COVID-19: Donate to State and Local Response Funds

Pledging to Give

Regardless of the size of your donation, giving requires some planning.  One way to teach your children how to plan, and turn giving into a lifelong habit, is to introduce them to the concept of Making a Pledge.

What is a Pledge? A pledge is simply a promise. When we make a financial pledge, we are promising an organization that we will provide a specific amount of money over a specific amount of time.  Pledge payments can be set up in different ways — for the following exercise you can do with your children we’ve made it a once-a-month donation for one year. Step One Explain what a pledge is and discuss why your child might make one.  Here are some conversation starters.

  1. Small donations add up. It’s easier to give a little at a time than to give in one chunk. You might not be able to give Pawmetto Lifeline $12 today, but over the course of the year perhaps you could give them $1 a month.
  2. It’s easy to forget. Between soccer, ballet, piano and school you have a busy schedule. Select your monthly donation day so you don’t forget and put it one your calendar. The first day of the month might be easy to remember.
  3. Nonprofit planning. Making a pledge also helps your favorite nonprofit with its own planning. By telling Riverbanks Zoo exactly how much you’re going to give them each month, the zoo will know how much money it will collect for monkey food for the year.

Step Two Talk about your child’s budget and how they’ll decide how much to pledge.  Here are some tools and some ideas. We love the concept of ‘Spend, Share, Save Jars’. Your child can make their own or purchase a Modern Piggy Bank to keep her money organized. If your child has a job or receives an allowance, ask her to put a portion of the money she receives in each jar. Decide together how much to put in each jar, but consider putting 70 percent in the ‘Spend Jar’ and 30 percent in the ‘Share’ and ‘Save Jars.’ Ask her to do the math. Count the money in the ‘Share Jar’ each month and have your child decide how much money she would like to give to her favorite nonprofit. The amount is up to her and she also gets to pick what organization she’s going to support. Choosing where to give can be tough.  This is a great time to talk to your daughter about what she cares about most. Step Three Teach your child how to make their donations.  There are lots of ways to give and your child should be in charge of making the donation each month. Here are some ways he can make them:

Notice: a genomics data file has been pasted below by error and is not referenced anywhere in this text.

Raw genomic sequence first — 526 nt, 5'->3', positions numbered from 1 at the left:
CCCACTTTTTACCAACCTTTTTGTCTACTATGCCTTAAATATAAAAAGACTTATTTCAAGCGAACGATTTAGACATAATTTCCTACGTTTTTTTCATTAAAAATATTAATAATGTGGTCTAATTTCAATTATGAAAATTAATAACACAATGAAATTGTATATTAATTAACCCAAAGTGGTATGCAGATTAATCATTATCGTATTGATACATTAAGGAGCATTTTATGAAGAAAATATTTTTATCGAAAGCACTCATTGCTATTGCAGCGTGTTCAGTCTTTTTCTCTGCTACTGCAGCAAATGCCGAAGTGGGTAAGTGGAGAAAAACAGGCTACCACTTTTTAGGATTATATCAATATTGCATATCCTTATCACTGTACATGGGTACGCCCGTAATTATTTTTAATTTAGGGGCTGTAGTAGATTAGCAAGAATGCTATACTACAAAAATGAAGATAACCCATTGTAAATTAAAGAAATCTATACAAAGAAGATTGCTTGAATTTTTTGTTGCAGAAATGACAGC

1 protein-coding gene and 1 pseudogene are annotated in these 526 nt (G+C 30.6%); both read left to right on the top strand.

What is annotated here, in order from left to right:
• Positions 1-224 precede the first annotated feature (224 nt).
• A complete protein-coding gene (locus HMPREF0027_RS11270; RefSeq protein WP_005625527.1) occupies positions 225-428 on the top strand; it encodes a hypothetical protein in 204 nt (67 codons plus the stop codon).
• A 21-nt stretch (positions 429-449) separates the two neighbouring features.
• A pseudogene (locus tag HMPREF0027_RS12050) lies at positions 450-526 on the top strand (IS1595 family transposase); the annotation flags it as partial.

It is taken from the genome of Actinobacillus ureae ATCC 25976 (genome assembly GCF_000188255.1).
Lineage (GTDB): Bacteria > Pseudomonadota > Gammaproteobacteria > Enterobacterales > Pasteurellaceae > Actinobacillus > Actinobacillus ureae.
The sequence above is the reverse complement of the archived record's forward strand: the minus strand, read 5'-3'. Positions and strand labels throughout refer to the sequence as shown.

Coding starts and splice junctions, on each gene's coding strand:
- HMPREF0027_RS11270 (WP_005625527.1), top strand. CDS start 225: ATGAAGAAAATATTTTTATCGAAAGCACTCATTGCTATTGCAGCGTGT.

1. Drop it off. If he’s too young to drive, schedule a time to take him to the nonprofit so he can make his donation in person. Nonprofits will take checks, dollars or coins.
  2. Mail a Check. If your child has a checking account, have him write the check and mail it to the nonprofit each month. This option affords a great lesson in checkbook balancing too.
  3. Online giving. Many nonprofits now offer the option to make a donation online with a bank account or debit card. Look at your nonprofit’s website or give them a call and ask if this is an option.

Making a pledge is a simple way to provide your children with a valuable financial lesson and help set them up for success in the future. By incorporating giving into this lesson, you will also instill the value of giving to others.